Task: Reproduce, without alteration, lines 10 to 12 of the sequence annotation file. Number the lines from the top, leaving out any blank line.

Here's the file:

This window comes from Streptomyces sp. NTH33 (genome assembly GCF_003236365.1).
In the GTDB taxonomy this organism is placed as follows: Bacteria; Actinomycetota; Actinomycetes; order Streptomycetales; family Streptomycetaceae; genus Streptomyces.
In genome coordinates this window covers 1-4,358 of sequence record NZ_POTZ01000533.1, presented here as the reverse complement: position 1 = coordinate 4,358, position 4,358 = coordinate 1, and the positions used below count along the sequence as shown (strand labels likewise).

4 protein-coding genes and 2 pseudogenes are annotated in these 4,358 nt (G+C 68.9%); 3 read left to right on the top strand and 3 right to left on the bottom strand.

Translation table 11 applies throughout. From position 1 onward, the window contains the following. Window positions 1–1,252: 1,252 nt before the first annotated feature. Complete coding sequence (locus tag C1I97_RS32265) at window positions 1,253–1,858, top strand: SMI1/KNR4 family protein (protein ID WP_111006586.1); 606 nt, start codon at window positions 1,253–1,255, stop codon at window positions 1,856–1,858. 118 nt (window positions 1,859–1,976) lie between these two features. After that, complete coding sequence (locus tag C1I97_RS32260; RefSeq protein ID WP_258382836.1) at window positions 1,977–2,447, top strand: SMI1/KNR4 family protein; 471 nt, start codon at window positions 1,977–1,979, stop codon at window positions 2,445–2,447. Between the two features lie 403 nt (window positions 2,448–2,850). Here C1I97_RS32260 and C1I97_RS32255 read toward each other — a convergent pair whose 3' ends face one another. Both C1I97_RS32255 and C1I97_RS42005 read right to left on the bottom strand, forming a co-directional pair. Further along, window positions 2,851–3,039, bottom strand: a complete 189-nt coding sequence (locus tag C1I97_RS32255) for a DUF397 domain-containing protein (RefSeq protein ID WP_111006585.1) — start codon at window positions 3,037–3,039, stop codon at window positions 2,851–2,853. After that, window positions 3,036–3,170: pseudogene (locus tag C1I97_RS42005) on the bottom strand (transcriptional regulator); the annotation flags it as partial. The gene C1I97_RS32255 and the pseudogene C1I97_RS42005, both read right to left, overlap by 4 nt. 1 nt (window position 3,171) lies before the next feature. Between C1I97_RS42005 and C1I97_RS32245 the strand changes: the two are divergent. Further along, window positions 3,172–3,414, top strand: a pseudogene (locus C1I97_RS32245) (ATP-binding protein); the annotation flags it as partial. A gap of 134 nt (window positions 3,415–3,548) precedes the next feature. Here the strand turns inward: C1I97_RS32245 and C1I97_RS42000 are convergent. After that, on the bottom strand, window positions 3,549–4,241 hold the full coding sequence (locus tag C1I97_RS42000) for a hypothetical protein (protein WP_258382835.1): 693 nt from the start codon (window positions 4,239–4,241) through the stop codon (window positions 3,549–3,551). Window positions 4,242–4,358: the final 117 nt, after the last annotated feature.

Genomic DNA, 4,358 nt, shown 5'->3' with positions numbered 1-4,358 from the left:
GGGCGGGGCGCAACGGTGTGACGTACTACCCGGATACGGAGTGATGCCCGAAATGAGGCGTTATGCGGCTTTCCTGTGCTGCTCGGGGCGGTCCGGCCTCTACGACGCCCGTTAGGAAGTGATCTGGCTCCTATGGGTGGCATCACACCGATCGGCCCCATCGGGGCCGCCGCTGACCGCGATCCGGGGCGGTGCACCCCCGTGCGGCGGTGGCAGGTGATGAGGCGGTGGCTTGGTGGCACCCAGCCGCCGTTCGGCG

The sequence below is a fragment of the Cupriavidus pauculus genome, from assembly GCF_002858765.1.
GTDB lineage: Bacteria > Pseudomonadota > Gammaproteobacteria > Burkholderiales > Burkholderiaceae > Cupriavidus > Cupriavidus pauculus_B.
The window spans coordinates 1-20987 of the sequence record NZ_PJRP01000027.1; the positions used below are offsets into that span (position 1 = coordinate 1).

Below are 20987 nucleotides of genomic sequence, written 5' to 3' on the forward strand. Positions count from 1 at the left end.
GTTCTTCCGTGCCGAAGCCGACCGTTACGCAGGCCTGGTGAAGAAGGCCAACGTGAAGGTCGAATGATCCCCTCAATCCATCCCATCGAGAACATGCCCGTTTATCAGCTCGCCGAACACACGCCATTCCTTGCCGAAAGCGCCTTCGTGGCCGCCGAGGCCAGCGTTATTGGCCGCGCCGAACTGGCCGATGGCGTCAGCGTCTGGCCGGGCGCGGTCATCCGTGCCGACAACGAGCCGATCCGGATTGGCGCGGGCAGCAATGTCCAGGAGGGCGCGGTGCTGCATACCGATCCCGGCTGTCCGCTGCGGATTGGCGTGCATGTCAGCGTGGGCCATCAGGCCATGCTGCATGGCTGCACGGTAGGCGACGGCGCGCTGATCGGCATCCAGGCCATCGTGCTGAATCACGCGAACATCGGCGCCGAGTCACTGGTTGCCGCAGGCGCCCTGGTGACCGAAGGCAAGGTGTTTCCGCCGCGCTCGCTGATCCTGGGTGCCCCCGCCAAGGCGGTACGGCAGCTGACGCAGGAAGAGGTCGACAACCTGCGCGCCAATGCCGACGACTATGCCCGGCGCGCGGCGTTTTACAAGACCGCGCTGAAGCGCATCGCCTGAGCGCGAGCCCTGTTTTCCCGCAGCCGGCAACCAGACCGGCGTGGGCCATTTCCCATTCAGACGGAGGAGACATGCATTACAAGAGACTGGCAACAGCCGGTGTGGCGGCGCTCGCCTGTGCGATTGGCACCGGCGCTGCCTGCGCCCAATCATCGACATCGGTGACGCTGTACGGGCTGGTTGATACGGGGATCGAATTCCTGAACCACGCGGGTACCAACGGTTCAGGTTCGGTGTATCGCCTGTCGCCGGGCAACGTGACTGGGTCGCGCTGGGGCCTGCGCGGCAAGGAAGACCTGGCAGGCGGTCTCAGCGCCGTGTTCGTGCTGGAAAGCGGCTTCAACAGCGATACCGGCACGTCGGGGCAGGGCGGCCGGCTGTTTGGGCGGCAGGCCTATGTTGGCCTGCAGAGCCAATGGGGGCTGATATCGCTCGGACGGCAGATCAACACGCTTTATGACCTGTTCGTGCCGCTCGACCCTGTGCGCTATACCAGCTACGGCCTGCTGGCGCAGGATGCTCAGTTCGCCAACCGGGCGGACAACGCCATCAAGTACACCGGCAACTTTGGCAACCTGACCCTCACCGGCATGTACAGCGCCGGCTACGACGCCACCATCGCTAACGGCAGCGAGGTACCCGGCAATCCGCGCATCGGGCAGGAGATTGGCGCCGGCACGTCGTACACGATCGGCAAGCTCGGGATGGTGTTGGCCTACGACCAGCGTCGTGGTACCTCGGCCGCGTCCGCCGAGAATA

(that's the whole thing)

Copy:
The window spans coordinates 1-20987 of the sequence record NZ_PJRP01000027.1; the positions used below are offsets into that span (position 1 = coordinate 1).

Below are 20987 nucleotides of genomic sequence, written 5' to 3' on the forward strand. Positions count from 1 at the left end.
GTTCTTCCGTGCCGAAGCCGACCGTTACGCAGGCCTGGTGAAGAAGGCCAACGTGAAGGTCGAATGATCCCCTCAATCCATCCCATCGAGAACATGCCCGTTTATCAGCTCGCCGAACACACGCCATTCCTTGCCGAAAGCGCCTTCGTGGCCGCCGAGGCCAGCGTTATTGGCCGCGCCGAACTGGCCGATGGCGTCAGCGTCTGGCCGGGCGCGGTCATCCGTGCCGACAACGAGCCGATCCGGATTGGCGCGGGCAGCAATGTCCAGGAGGGCGCGGTGCTGCATACCGATCCCGGCTGTCCGCTGCGGATTGGCGTGCATGTCAGCGTGGGCCATCAGGCCATGCTGCATGGCTGCACGGTAGGCGACGGCGCGCTGATCGGCATCCAGGCCATCGTGCTGAATCACGCGAACATCGGCGCCGAGTCACTGGTTGCCGCAGGCGCCCTGGTGACCGAAGGCAAGGTGTTTCCGCCGCGCTCGCTGATCCTGGGTGCCCCCGCCAAGGCGGTACGGCAGCTGACGCAGGAAGAGGTCGACAACCTGCGCGCCAATGCCGACGACTATGCCCGGCGCGCGGCGTTTTACAAGACCGCGCTGAAGCGCATCGCCTGAGCGCGAGCCCTGTTTTCCCGCAGCCGGCAACCAGACCGGCGTGGGCCATTTCCCATTCAGACGGAGGAGACATGCATTACAAGAGACTGGCAACAGCCGGTGTGGCGGCGCTCGCCTGTGCGATTGGCACCGGCGCTGCCTGCGCCCAATCATCGACATCGGTGACGCTGTACGGGCTGGTTGATACGGGGATCGAATTCCTGAACCACGCGGGTACCAACGGTTCAGGTTCGGTGTATCGCCTGTCGCCGGGCAACGTGACTGGGTCGCGCTGGGGCCTGCGCGGCAAGGAAGACCTGGCAGGCGGTCTCAGCGCCGTGTTCGTGCTGGAAAGCGGCTTCAACAGCGATACCGGCACGTCGGGGCAGGGCGGCCGGCTGTTTGGGCGGCAGGCCTATGTTGGCCTGCAGAGCCAATGGGGGCTGATATCGCTCGGACGGCAGATCAACACGCTTTATGACCTGTTCGTGCCGCTCGACCCTGTGCGCTATACCAGCTACGGCCTGCTGGCGCAGGATGCTCAGTTCGCCAACCGGGCGGACAACGCCATCAAGTACACCGGCAACTTTGGCAACCTGACCCTCACCGGCATGTACAGCGCCGGCTACGACGCCACCATCGCTAACGGCAGCGAGGTACCCGGCAATCCGCGCATCGGGCAGGAGATTGGCGCCGGCACGTCGTACACGATCGGCAAGCTCGGGATGGTGTTGGCCTACGACCAGCGTCGTGGTACCTCGGCCGCGTCCGCCGAGAATA